I messed up my numbering last time, so let’s go back and backfill. Vincent Bugliosi is still occupying a disproportionate percentage of my readingness, but there are two others now – including possibly the best book I’ve read this year:
Book #46: The World Without Us, by Alan Weisman
When I got this book, I was expecting more of a “zombies have eaten us, how do the cities rot?” style of prose… And in that, I was disappointed.
In case you haven’t heard, “The World Without Us” is a book on what would happen to the towns and cities and savannahs if all the human beings disappeared one day. The reason behind our disappearance is not given – could be the rapture, could be plague, could be aliens Hoovering us up into a spaceship.
The core question that World Without Us attempts to answer is, “What will humanity’s legacy be once we're gone?”
As an apocalyptic reference guide, it’s not big on detail. There’s a brief two chapters on how houses disintegrate and a fascinating but all-too-short chapter on what happens to New York City after we go (short version: they pump tens of millions of gallons of water out from under the city right now to keep it stable, so there’d be a flood in less than a month followed by toppling skyscrapers).
What I got, however, was something much richer and deeper. Something I’d recommend to anyone.
Weisman understands that the only way to show what the world is like without us is to show how we’re impacting the world right now. I got into a brief argument with someone whose take on global warming was, “We’re so small, and the Earth is so big, there’s no way we could affect a whole planet, so global warming is bunk.”
Weisman makes no predictions on global warming (the data isn’t conclusive enough for him to forecast whether we’ve hit a tipping point or not), but he does persuasively show how the sheer numbers of humans are affecting the whole planet in drastic ways. He talks about how much thicker and wilder forests used to be – the fairy tales weren’t just made to be scary, the trees and bugs and predators in the woods used to be a lot denser before we cut the good stuff down and isolated the woods between cities and suburbs. And he shows us glimpses of those good old days by traveling to demilitarized zones, the only places where humans really don’t go on a regular basis, and showing how quickly life grows back.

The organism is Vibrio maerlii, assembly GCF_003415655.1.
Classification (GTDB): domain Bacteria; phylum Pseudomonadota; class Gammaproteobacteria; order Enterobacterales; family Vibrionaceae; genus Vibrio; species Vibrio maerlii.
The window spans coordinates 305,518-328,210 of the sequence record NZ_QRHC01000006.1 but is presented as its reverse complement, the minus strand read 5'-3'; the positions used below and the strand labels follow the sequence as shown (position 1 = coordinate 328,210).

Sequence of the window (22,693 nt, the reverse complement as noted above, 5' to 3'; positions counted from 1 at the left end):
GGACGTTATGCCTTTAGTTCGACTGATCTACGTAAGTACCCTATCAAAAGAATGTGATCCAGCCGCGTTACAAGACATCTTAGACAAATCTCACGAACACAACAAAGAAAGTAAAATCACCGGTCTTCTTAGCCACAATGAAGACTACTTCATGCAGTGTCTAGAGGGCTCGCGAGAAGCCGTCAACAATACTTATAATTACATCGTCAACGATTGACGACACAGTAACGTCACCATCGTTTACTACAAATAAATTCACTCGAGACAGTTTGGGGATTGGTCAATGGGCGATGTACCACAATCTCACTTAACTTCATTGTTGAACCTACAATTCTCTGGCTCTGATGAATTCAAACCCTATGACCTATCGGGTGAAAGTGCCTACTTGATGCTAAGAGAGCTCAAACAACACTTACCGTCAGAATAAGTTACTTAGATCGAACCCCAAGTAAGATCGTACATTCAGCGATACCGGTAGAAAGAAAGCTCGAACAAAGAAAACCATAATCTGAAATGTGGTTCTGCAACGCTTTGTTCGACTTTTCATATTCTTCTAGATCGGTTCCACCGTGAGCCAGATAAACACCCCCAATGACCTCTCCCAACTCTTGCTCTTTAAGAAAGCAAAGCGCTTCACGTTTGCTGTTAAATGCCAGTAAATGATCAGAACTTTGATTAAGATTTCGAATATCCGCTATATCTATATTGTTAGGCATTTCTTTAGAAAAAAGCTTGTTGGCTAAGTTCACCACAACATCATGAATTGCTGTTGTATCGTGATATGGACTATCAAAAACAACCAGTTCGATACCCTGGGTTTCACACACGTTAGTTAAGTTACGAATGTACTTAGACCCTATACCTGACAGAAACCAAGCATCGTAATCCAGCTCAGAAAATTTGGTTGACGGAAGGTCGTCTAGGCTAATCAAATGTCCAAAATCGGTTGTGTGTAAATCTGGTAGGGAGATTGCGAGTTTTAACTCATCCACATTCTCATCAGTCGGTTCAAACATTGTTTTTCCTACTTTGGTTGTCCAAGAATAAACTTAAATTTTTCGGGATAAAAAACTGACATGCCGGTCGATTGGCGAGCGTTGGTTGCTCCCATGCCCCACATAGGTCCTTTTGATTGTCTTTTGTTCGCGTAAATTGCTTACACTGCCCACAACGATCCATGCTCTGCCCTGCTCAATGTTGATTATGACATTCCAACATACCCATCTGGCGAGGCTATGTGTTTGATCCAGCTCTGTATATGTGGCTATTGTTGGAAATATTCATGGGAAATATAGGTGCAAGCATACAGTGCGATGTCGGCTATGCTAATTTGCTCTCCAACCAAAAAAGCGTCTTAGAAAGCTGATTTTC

The fascinating thing about The World Without Us is how it strikes a delicate balance between terror and wonder. Weisman knows how tenacious life is, clinging on in the most bizarre of locations, and he knows life will survive somehow. You can’t help but be struck with awe at how efficient life is, adapting to anything.
But at the same time, a lot of non-human life is having a hard time making it in the wake of humanity. You can see how much easier things would be for the planet without us, and how much harm we’re doing in our search for short-term comfort. Weisman doesn’t talk about apocalyptic scenarios of total collapse, since he trusts that life will adapt… But at the same time, the time scale it’ll take before the Earth recovers from what we’ve already done to it is staggering.
The thing is, there’s no haranguing. Alan’s remarkably dispassionate as he talks about what we’ve done and what would happen if we stopped right now, because he’s not trying to chide anyone; we’re already gone, so “convincing” anyone isn’t a part of the book.
Still. His discussions of plastics are terrifying; they were designed to be impenetrable by bacteria, resistant to corrosion or breakdown, and that’s why we love using them. But at the same time, all that plastic is being launched into the oceans, and the same qualities that make it awesome for keeping your milk stored make it something that isn’t going away. Eventually, bacteria will learn to eat plastic, but that’s gonna be a couple of million years off.
The damage we’re doing is our legacy.
Oh, there are cool “failure” scenarios, too. He discusses nuclear reactors, and what will happen if nobody’s at the helm, discussing Chernobyl in detail. He discusses Africa, and what species will come out on top once we’re yoinked off the top of the food chain. And we find out, fascinatingly, that the cockroach will not survive well; a tropical insect, it subsists off of our year-round heating habits, and most of the North American ones will die out in the first two or three winters.
It is, in all ways, a well-thought-out book. It changes the way you’d think. I’d recommend everyone take a look at it.
Book #51: How Doctors Think, by Jerome Groopman
I was really looking forward to this one, but it wasn’t quite what I thought it was going to be. I spent the first ten years of my life working with doctors, first as an answering service operator and then as a medical transcriptionist, so I know that doctors are often making shit up as they go; I wanted more detail on “how.”
This book, while interesting, is like several episodes of “House” but without the witty dialogue.
What I wanted was a real breakdown of the ways doctors went about diagnosing people, followed by a chart of the most common errors and the signs to look for. But this is a much less scientific tome, discussing doctoring as an art, showing via stories how doctors can lead (or mislead) both patients and themselves.
I suspect that if I thought of doctors as Gods, this could be revelatory. As it stands, this was really neat, but a little thin on detail for me; I would have appreciated more concrete advice on how to get your doctor to diagnose you properly. That information is here, but it’s stored in a bunch of anecdotes.
It’s good stuff. Just not as new as I would have liked.